Maya's Farm in Phoenix Now Hosting Classes Taught by Local Farmers
Mayas Farm CSA
New Times archives
Growing your own vegetables and housing a coop of chickens in the backyard might qualify you as a bonafied urban farmer, but there's some knowledge you can only get from the ladies and lads that till soil for a living. It's their trade secrets, those down and dirty techniques that make all the difference between growing food for fun and being able to do it for a living.
And while you may not want to hang up that coat and tie in favor of a straw hat and overalls, chances are we could all learn a lot from some well-known local farmers -- think Dave "the Egg Man" Jordan and Phoenix's tomato and premium veggie guru, Carl Seacat. Well, good news: that opportunity has come.
See also: - Gilbert Farmer's Market: What We Bought, What We Skipped and What We're Still Lusting Over - Coffee Academy in Tempe Offers Courses for the Aspiring Barista - Phoenix Cold Snap Is Over, But What Are the Repercussions for Local Farmers and the Restaurants Who Buy From Them?
The Real Farmers Teaching Real Techniques classes kicked off last Sunday with Carl Seacat teaching Tomatoes 101: Techniques in Planting Heirloom Tomatoes.
"I call it let's be tomato growers," Seacat says. "My general comment is most people stick a plant in the ground and hope for the best."
His next class on Sunday, Feb. 24, is Tomatoes 102: Maintaining Varieties for Desert Climates will be more of a general vegetable growing course, with dos and don'ts for growing "a litany of vegetables" including beets, lettuces, carrots, tomatoes and artichokes.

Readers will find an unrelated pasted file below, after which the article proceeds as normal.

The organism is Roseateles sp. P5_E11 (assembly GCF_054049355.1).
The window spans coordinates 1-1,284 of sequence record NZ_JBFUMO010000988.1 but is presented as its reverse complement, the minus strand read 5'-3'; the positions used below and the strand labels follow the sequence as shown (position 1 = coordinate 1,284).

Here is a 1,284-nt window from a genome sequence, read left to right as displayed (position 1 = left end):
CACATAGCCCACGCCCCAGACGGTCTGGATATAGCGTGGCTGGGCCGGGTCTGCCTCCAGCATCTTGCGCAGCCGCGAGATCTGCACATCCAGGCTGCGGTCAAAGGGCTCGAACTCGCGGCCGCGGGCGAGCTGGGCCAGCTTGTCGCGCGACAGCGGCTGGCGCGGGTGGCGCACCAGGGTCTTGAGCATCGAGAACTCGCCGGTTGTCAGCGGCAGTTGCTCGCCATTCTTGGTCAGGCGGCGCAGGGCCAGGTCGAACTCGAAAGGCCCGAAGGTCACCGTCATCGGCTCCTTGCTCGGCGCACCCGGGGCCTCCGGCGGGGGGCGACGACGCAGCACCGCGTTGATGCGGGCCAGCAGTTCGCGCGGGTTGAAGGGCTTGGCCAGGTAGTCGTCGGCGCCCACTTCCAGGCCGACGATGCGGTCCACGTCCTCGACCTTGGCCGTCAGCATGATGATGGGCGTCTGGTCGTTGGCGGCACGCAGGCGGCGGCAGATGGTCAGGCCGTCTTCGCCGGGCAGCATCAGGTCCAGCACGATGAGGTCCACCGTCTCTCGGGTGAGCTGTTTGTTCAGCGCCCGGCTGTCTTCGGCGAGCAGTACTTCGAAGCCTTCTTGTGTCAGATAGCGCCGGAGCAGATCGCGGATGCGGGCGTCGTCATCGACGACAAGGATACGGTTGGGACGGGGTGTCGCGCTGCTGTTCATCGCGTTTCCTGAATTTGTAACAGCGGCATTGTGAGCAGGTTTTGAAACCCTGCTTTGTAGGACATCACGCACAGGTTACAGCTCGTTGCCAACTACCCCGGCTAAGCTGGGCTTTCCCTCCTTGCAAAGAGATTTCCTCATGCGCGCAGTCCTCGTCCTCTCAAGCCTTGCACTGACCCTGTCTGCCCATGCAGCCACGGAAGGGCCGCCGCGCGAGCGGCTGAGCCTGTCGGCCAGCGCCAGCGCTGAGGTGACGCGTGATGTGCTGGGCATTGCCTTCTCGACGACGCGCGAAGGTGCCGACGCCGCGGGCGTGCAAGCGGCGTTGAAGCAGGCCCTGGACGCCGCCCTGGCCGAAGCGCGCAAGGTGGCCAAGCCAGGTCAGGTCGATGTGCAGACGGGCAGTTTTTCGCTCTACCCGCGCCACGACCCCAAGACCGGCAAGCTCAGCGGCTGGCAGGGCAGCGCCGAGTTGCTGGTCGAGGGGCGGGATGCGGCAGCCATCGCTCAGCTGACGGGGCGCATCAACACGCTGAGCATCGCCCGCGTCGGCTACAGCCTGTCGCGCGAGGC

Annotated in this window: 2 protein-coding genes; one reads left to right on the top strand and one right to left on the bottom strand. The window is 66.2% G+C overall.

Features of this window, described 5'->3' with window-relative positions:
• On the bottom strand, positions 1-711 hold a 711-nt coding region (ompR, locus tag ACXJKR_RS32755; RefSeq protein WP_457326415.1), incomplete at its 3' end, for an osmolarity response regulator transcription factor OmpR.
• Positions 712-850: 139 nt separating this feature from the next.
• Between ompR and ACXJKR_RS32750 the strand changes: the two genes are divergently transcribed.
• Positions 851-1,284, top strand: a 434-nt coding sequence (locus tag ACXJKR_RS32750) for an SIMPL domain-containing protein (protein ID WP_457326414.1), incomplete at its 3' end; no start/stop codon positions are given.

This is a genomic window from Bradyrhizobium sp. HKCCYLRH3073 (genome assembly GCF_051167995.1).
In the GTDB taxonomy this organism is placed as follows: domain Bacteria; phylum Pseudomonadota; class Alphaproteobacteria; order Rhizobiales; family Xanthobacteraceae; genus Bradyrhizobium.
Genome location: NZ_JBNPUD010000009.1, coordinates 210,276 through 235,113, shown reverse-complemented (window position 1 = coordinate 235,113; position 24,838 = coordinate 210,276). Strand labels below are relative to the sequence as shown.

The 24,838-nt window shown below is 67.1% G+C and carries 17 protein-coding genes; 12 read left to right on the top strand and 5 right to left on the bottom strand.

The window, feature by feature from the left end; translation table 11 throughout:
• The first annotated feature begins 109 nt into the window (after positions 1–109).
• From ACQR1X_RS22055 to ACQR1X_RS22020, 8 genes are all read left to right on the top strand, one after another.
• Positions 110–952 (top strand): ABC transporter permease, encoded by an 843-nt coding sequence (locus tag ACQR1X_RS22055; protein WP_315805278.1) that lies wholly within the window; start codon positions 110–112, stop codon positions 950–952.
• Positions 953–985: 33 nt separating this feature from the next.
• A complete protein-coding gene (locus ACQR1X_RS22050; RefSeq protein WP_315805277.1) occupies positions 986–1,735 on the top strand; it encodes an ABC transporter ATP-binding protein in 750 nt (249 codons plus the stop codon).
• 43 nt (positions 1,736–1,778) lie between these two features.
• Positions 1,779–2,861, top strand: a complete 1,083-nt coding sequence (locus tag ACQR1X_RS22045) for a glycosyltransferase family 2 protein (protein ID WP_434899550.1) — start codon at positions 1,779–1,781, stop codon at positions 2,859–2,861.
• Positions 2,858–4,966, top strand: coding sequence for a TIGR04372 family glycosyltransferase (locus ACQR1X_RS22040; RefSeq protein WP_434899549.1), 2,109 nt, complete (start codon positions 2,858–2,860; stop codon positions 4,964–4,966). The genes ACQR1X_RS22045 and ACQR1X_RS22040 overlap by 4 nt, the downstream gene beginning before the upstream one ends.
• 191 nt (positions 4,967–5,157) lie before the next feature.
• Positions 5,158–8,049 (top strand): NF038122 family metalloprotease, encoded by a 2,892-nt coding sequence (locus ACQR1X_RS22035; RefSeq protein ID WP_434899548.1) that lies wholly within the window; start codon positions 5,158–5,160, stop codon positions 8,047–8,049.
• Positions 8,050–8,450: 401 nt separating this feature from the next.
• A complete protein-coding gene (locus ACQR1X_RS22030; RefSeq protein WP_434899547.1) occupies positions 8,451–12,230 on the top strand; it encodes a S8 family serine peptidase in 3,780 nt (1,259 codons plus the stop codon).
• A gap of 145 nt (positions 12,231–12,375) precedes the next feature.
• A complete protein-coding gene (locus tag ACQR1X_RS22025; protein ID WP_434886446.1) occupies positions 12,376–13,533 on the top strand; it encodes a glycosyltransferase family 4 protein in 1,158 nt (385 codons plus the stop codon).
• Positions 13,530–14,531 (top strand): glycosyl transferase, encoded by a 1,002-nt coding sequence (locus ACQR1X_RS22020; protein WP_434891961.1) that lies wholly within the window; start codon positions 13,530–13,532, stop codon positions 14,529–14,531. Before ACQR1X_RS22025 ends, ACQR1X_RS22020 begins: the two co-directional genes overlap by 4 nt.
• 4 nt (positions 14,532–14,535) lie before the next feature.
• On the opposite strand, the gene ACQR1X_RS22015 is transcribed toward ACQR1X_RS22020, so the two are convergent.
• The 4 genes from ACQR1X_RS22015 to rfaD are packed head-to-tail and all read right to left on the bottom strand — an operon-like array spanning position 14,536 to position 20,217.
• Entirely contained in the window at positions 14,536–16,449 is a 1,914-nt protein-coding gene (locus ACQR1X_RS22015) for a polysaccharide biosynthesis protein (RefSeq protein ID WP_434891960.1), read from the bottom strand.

Seacat will also be selling plants from 9 a.m. to 3 p.m. and says the $18 class should run about one hour.
On Sunday, March 3 Maya Dailey of Maya's Farm will lead a cooking course.
Farther out on the horizon is a hands-on evisceration class with Dave Jordan on Sunday, March 10. Jordan says the course will cover everything from raising the animals through the killing process -- birds will be provided. Jordan will teach the hand-plucking and evisceration, giving attendees a chance to try out the techniques on their own after watching firsthand.
It won't be an experience for the faint of heart and Jordan says attendees should come prepared for blood, guts and the death of quite of a few chickens.
He estimates that the $50 course will run between three and three and a half hours.
Last in the line-up (so far) will be a pair of classes with Sally LaPlace that will cover soil fertility and crop management.
More classes will be added in future so stayed tuned for more information.
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